words by Hannah Passamonte; photos submitted by Dahlia Hassell
Picture the top of a dormant volcano covered in rainforest, rising dramatically from the blue Caribbean Sea and you’ll find yourself dreaming of Saba.
Traveling to Saba means flying 12 minutes on a commuter plane from the neighboring island of St. Maarten, and landing on the shortest commercial runway in the world. One road connects the whole island as it winds through the trees and steep rocky terrain. Saba’s coastline is rugged and exotic, abruptly dropping off into the ocean. While the island may not have any beaches, it boasts great biodiversity.
There’s a reason why this island is nicknamed “The Unspoiled Queen”.
Dahlia Hassell found her passion for the outdoors while growing up on this five-square-mile island. Embracing the beauty of her home, she works tirelessly to protect Saba Bank, the largest submerged atoll in the Atlantic with incredible biodiversity, as the Saba Bank Officer for the Saba Conservation Foundation.
Hassell’s relationship with the ocean is somewhat of a love story. She holds long conversations about coral, her eyes light up when she talks about sharks, and she jumps at the chance to teach a diner how to identify the gender of their lobster dinner (yes, really).
As a young girl, Hassell knew she wanted to pursue a career in marine biology, specifically to study the behavior of sea creatures in their native habitats. But at 12 years old, she was faced with a harsh reality.
“I had bad asthma as a child and was told that I was never going to be able to dive,” Hassell says. “The doctors told me my health conditions were too severe and so I tried to push marine biology to the back of my head.”
While her mind told her to forget it, her heart whispered keep going. She did, and found herself volunteering at the marine park in high school.
Eventually, Hassell moved to Mississippi to pursue a degree in biology education before moving back to Saba. Back on the island, she discovered Sea & Learn, a non-profit program that uses the expertise of marine biologists to help educate locals on the value of Saba’s ecology and its importance to the region. The program opened Hassell’s eyes; she was once again hooked on the idea of becoming a diver.
But, Hassell says, “To really understand the sea someone must ‘become’ the fish,” something she couldn’t imagine accomplishing without diving.
So, seven years after her first doctor visit, she asked the doctor again about her ability to dive. After a series of tests and questions surrounding her lungs and last asthma attack, she was left praying for the “go-ahead”—and it was granted.
Hassell became the first local to help with researching Saba Bank. Her days consist of regular dives, monitoring fisheries, organizing research of sharks, and sometimes dressing up as a shark to teach kids about the importance of protecting them.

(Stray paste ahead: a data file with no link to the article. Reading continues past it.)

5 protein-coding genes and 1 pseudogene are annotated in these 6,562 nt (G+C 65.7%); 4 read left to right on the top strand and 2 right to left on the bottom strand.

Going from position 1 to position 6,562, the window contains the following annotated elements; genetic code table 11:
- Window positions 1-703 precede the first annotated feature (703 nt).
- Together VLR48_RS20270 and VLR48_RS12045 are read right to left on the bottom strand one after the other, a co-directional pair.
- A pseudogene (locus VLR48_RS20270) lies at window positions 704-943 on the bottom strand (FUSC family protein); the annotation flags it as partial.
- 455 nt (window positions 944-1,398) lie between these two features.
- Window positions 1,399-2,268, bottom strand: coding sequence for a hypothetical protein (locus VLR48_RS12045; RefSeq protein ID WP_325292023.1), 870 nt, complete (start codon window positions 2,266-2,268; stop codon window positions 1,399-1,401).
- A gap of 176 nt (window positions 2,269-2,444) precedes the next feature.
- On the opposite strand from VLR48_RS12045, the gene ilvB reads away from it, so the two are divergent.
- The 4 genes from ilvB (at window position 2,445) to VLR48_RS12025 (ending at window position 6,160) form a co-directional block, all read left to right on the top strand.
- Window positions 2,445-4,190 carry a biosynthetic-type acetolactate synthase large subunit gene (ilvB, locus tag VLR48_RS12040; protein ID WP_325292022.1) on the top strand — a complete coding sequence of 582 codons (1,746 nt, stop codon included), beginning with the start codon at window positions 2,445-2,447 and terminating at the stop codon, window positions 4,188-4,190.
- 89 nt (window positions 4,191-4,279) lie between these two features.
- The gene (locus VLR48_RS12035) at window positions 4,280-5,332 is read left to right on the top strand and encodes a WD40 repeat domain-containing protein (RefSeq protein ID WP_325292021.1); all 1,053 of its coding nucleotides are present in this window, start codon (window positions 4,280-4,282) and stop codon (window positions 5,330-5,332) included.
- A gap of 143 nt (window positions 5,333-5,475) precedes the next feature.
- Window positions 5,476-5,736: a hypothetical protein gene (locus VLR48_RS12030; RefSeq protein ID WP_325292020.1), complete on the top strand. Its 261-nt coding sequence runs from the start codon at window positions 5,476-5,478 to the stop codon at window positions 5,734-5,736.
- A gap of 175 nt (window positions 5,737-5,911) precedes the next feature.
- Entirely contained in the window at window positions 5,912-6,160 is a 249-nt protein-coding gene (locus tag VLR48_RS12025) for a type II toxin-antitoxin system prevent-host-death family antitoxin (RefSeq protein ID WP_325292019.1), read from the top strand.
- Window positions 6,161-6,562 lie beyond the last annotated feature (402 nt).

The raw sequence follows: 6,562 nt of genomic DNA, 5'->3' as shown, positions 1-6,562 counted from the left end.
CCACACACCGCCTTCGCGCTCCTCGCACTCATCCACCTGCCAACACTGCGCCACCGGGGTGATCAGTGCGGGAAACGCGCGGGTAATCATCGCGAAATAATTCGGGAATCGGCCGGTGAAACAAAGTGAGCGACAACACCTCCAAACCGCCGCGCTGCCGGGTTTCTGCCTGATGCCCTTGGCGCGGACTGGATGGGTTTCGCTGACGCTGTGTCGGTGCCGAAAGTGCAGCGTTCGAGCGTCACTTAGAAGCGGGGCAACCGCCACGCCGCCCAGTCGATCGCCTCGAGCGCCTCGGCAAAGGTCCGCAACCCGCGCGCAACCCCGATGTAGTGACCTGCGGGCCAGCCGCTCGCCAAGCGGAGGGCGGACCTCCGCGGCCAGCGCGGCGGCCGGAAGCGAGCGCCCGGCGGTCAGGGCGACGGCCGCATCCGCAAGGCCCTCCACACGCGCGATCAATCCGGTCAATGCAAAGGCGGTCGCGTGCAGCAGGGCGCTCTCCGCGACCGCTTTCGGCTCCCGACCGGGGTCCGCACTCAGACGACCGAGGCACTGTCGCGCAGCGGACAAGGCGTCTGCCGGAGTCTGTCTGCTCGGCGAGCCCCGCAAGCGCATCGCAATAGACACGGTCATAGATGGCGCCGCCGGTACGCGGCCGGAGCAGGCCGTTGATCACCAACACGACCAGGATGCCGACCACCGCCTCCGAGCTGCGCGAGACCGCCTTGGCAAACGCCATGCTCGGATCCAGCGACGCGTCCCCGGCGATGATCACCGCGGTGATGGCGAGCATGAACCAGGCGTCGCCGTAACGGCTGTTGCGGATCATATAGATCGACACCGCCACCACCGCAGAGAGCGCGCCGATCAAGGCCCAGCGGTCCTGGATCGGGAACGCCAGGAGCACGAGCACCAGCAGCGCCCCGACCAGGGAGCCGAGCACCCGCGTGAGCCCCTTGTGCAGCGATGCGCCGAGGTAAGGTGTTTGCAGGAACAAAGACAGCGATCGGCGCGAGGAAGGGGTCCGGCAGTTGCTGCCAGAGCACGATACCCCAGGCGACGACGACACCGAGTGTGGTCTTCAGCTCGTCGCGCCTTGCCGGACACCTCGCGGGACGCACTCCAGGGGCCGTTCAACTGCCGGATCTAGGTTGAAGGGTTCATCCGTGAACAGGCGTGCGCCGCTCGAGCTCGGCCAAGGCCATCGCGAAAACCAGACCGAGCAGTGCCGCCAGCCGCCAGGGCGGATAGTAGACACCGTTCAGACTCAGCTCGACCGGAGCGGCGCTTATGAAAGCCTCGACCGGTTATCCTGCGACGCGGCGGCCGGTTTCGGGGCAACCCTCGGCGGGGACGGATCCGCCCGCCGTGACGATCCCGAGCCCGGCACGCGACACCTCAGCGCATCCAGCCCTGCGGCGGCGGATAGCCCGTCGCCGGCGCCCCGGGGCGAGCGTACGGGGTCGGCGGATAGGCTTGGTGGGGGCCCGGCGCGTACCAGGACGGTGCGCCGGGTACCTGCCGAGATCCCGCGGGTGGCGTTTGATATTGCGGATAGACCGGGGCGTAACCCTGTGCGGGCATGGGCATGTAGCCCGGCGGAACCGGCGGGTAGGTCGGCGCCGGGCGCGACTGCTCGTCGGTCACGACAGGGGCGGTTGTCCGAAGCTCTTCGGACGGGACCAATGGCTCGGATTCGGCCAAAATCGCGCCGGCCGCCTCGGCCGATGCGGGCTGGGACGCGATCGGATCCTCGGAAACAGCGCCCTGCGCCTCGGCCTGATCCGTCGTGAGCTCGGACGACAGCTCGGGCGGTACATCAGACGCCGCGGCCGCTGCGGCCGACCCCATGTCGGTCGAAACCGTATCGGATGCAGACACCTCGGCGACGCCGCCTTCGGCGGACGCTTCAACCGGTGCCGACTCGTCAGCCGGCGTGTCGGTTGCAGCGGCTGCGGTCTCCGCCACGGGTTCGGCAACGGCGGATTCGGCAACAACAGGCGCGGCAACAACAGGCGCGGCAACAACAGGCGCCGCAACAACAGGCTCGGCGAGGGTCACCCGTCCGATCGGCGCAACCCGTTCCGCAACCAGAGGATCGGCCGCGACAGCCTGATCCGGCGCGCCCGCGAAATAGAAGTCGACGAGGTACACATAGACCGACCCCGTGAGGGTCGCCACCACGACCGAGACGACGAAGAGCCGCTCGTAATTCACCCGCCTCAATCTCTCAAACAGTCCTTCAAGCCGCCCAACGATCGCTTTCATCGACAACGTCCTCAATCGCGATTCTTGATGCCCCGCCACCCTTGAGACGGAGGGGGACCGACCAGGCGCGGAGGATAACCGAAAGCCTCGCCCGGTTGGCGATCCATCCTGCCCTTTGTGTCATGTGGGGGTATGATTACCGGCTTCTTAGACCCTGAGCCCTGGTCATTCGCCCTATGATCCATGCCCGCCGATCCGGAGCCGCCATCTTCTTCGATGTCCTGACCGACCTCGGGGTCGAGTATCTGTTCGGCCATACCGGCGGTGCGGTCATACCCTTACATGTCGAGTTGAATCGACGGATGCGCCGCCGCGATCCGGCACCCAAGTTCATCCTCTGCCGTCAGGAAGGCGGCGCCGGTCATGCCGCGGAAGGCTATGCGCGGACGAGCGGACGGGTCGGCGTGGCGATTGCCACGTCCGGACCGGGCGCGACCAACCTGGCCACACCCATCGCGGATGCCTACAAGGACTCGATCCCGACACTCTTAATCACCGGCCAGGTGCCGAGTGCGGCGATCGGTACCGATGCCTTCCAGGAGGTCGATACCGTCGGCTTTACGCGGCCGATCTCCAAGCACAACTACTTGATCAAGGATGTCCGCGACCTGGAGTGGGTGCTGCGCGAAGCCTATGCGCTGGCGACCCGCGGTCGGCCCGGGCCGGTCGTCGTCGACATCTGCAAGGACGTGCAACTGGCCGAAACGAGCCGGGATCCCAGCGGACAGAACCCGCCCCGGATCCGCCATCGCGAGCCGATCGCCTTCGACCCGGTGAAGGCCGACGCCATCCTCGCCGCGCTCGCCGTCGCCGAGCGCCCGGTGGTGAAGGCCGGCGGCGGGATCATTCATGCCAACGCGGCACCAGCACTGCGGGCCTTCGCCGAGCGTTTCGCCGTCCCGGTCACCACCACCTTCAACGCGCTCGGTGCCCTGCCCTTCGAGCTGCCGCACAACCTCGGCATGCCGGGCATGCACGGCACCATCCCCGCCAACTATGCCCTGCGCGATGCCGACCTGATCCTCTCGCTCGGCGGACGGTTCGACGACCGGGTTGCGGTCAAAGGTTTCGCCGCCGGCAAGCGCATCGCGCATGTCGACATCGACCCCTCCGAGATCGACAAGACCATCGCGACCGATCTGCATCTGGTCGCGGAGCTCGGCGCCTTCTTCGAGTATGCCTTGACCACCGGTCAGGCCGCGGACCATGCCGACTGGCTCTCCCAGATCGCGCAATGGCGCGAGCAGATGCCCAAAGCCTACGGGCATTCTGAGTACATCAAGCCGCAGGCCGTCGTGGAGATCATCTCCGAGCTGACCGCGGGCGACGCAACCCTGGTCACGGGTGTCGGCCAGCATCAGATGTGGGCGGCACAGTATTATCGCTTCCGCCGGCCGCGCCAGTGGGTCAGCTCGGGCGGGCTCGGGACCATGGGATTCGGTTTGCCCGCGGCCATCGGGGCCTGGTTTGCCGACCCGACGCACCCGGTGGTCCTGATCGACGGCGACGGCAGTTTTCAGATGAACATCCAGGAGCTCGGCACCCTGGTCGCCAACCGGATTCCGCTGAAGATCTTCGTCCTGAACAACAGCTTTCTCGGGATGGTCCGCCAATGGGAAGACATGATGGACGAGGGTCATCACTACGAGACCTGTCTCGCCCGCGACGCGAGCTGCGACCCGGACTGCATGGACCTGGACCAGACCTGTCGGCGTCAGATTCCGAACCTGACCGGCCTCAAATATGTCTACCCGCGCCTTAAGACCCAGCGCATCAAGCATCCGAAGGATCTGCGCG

“There have always been people working on research before me…they come from all parts of the world,” she says. “[But] usually locals aren’t involved…and I think it’s because we, the locals, never truly saw purpose for it before.”
Hassell’s dream is to open an environmental school on Saba where kids can learn about the ocean. She says sharing her knowledge of the ocean with others is paramount to her.
“I learn more about life — how to respect, how to love — by being outdoors. I thoroughly enjoy teaching others about the outdoors and believe we need to make better kids for the world,” she says.
This appreciation came, at least in part, from her connection with the ocean. “Diving connected the heart of the ocean to mine,” she says.
Hassell says women sometimes have fear that they will be judged for seeming too forward with passion for the outdoors. But she counters this.
“Remember who you are and where you came from, but follow your heart. Do not be afraid to be yourself and to be your own outdoor woman,” she says before sending off an email signed with her trademark “Best fishes”.
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About the Author
Hannah Passamonte who lives by the words “Draw near to what makes you come alive.” She is currently a Tennessee-based writer who graduated from Lipscomb University with a degree in International Business and Social Entrepreneurship. She says,”Hawaii is home but I’ve grown up in Micronesia, Saudi Arabia, The Philippines, Chile, and Hong Kong. Adventure is a part of my lifestyle, and I share a deep love for the outdoors and for strong community. Whether I’m hiking a mountain or surfing a wave, it’s the spiritual connection to the earth and the opportunity to participate in mutual gratitude toward the outdoors with others that makes me come fully alive.”
From February 6 - March 3, 2017, OWA is raising $25,000 to expand access to their Grassroots Program. We want women everywhere to connect, grow skills, and build in-person communities right in their own towns. Find out how you can support our efforts and what we plan to accomplish with your donation by visiting our crowdfunding campaign.